Here is Part I. Read that first! Also, I’m trying to write and post this quickly, so sorry if it is incoherent, monotonous, etc.

Okay, so now kids understand machines have inputs and outputs, and they understand that the “rule” can take different forms: words, equations, tables, and graphs. Wonderful.

**Machines to think about Functions vs. Non-Functions**

So recall that our definition of machines was:

So I had kids try to see what might go wrong with these machines…

From our conversations over these problems, students were able to see which machines were “problematic.” At this point, I told them machines that worked were called “functions” and machines that didn’t work were called “non-functions.” Conversations we had:

- We talked through what made something a function (every allowable input had a single output) and which made something a non-function (there was one allowable input that has multiple outputs).
- I had kids look at the graphs and come up with a quick way to “see” if a graph was a function or not… so from this, they came up with the vertical line test on their own.

We did a lot of practice with this idea. Kids were asked to look at a bunch of representations and decide if they were functions or not. And if they *weren’t* functions, they had to provide a concrete example showing where they failed (e.g. for (g) below, an input of 2 gives two ouptut of 2 and 4.)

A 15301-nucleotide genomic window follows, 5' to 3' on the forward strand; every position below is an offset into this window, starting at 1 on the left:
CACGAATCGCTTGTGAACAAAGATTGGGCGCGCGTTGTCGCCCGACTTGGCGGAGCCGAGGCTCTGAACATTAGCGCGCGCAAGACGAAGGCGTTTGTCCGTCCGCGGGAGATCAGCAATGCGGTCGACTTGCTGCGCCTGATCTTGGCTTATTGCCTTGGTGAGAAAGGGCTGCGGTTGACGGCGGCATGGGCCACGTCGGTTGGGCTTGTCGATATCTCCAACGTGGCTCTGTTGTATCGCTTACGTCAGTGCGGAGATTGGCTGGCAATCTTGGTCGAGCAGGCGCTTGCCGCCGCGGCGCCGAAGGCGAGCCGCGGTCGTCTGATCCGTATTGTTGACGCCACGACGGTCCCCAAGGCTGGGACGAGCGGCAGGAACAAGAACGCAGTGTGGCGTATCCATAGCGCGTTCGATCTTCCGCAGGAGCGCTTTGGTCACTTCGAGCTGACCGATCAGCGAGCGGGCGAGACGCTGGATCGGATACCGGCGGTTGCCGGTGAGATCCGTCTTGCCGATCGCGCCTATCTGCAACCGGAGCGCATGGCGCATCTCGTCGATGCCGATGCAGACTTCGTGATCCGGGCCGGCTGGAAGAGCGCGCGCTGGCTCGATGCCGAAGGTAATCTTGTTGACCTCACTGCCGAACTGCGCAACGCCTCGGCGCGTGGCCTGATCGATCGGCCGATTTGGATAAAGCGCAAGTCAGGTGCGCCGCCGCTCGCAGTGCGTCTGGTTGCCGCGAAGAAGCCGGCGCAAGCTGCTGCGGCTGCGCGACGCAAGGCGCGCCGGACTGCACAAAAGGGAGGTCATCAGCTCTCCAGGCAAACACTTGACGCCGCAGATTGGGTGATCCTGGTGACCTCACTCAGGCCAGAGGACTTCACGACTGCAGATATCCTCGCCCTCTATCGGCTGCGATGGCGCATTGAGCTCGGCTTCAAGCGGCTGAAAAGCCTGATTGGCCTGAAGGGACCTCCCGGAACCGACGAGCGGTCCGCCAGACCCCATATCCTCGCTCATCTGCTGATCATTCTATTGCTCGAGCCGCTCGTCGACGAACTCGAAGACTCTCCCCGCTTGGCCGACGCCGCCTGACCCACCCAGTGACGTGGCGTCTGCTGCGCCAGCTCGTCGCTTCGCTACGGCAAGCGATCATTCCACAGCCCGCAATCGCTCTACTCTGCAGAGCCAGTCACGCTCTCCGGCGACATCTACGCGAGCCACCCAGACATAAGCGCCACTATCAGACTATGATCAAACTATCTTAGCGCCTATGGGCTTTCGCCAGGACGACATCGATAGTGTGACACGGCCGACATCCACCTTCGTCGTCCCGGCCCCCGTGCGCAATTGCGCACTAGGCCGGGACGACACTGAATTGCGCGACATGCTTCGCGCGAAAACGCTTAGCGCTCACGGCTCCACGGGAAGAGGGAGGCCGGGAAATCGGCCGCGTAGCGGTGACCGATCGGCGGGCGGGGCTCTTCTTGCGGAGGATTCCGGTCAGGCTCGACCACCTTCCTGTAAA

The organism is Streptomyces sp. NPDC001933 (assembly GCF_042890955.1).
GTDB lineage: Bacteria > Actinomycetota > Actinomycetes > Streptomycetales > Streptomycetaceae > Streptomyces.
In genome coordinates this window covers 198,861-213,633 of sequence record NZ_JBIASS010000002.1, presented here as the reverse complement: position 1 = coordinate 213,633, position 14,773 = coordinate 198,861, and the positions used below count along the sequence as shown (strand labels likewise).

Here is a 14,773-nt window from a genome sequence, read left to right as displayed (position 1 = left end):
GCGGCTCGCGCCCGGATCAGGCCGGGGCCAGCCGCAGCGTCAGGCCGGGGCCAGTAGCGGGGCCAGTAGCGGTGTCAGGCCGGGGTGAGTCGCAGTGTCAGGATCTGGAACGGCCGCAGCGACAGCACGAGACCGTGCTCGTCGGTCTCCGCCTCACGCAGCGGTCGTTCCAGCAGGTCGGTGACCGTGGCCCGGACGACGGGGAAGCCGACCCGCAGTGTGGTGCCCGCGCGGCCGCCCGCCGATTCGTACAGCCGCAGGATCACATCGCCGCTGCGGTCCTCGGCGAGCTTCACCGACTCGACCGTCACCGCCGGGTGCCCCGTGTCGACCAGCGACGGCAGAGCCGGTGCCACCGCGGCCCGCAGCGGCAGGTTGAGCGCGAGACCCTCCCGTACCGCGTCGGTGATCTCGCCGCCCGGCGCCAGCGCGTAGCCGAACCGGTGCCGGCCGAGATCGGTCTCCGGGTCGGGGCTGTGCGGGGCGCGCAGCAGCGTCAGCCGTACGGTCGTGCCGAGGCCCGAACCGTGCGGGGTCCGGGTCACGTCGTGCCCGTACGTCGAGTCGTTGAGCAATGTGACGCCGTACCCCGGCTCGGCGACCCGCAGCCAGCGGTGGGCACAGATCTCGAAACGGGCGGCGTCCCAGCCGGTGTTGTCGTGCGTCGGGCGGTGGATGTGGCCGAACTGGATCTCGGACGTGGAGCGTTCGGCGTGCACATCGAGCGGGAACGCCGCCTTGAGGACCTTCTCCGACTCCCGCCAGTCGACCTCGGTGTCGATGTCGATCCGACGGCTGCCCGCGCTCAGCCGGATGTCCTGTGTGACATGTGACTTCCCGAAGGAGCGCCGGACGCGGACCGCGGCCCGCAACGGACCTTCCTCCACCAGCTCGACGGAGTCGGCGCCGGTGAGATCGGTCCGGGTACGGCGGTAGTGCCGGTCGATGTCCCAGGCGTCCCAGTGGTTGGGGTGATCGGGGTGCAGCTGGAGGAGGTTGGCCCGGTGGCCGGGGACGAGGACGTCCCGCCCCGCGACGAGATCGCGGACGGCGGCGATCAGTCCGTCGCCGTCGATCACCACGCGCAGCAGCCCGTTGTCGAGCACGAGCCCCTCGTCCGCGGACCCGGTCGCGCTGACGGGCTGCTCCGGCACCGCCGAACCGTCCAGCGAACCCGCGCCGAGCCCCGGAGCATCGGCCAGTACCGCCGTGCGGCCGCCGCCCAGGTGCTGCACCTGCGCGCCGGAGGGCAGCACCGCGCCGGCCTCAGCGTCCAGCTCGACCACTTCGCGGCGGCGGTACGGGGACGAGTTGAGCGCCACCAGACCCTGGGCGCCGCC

By the end of this, I was very confident kids understood the idea of functions and non-functions.

**Combining Basic Machines**

Okay. Here’s where we start to get more abstract. I start telling kids that for now, we’re going to focus on four *basic* machines (machines with add, subtract, multiply, and divide)… but because I’m lazy and can’t make cartoon machines all the time, I’m going to come up with a simplified notation for them…

You, dear reader, might wonder why I’m using “blah” in these machines. That’s because it is helpful when we start *combining machines*:

Yes! It’s like a conveyor belt. Each machine takes in an input and spits out an output… that then becomes the input of the new machine… So they could start figuring out questions like these, which made me happy!

Now #17 was really tough for kids. But I let them struggle before guiding them. From this one problem, *students could start seeing how equations and machines were related*. By the end of our conversation, kids knew the line was . So if they have an input of , they multiply that input by 2, and then they add four to the result. Which means the machine would be:

____[blah*2]____[blah+4]_____

And so students started plugging in various values for the initial input (x value) and saw they got the final output (y value). *Then we substituted x into the machine… and got 2x for the middle blank, and then 2x+4 for the final blank! *Seeing that really helped kids drive home the connection.